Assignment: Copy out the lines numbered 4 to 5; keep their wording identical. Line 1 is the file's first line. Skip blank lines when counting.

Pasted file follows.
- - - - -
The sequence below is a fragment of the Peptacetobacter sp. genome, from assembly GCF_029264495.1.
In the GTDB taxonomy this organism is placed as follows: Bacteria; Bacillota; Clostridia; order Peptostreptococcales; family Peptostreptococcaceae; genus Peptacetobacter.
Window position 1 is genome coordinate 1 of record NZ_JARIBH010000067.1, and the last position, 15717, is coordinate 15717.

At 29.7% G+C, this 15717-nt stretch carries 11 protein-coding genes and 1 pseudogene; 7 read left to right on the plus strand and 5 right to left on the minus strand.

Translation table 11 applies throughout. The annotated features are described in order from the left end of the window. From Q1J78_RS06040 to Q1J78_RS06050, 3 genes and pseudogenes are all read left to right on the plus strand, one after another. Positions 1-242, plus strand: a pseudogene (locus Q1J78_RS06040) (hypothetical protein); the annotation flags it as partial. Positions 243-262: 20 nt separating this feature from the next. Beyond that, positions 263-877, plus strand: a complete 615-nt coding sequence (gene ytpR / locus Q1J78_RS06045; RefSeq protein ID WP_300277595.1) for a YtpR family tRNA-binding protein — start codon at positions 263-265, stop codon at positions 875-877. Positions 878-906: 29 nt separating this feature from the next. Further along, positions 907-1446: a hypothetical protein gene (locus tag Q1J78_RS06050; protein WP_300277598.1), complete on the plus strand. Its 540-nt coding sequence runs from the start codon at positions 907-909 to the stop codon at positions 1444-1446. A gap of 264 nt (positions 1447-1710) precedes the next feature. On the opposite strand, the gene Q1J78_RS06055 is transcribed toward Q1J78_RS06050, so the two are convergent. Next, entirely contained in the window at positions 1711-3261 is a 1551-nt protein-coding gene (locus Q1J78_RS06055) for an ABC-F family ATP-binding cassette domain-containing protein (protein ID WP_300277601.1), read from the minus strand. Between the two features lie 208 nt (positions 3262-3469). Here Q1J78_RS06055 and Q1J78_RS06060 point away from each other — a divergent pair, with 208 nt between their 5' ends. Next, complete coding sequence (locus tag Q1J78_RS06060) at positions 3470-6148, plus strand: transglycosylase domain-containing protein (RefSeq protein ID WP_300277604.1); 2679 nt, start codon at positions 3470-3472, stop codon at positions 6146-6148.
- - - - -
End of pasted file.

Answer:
At 29.7% G+C, this 15717-nt stretch carries 11 protein-coding genes and 1 pseudogene; 7 read left to right on the plus strand and 5 right to left on the minus strand.

Translation table 11 applies throughout. The annotated features are described in order from the left end of the window. From Q1J78_RS06040 to Q1J78_RS06050, 3 genes and pseudogenes are all read left to right on the plus strand, one after another. Positions 1-242, plus strand: a pseudogene (locus Q1J78_RS06040) (hypothetical protein); the annotation flags it as partial. Positions 243-262: 20 nt separating this feature from the next. Beyond that, positions 263-877, plus strand: a complete 615-nt coding sequence (gene ytpR / locus Q1J78_RS06045; RefSeq protein ID WP_300277595.1) for a YtpR family tRNA-binding protein — start codon at positions 263-265, stop codon at positions 875-877. Positions 878-906: 29 nt separating this feature from the next. Further along, positions 907-1446: a hypothetical protein gene (locus tag Q1J78_RS06050; protein WP_300277598.1), complete on the plus strand. Its 540-nt coding sequence runs from the start codon at positions 907-909 to the stop codon at positions 1444-1446. A gap of 264 nt (positions 1447-1710) precedes the next feature. On the opposite strand, the gene Q1J78_RS06055 is transcribed toward Q1J78_RS06050, so the two are convergent. Next, entirely contained in the window at positions 1711-3261 is a 1551-nt protein-coding gene (locus Q1J78_RS06055) for an ABC-F family ATP-binding cassette domain-containing protein (protein ID WP_300277601.1), read from the minus strand. Between the two features lie 208 nt (positions 3262-3469). Here Q1J78_RS06055 and Q1J78_RS06060 point away from each other — a divergent pair, with 208 nt between their 5' ends. Next, complete coding sequence (locus tag Q1J78_RS06060) at positions 3470-6148, plus strand: transglycosylase domain-containing protein (RefSeq protein ID WP_300277604.1); 2679 nt, start codon at positions 3470-3472, stop codon at positions 6146-6148.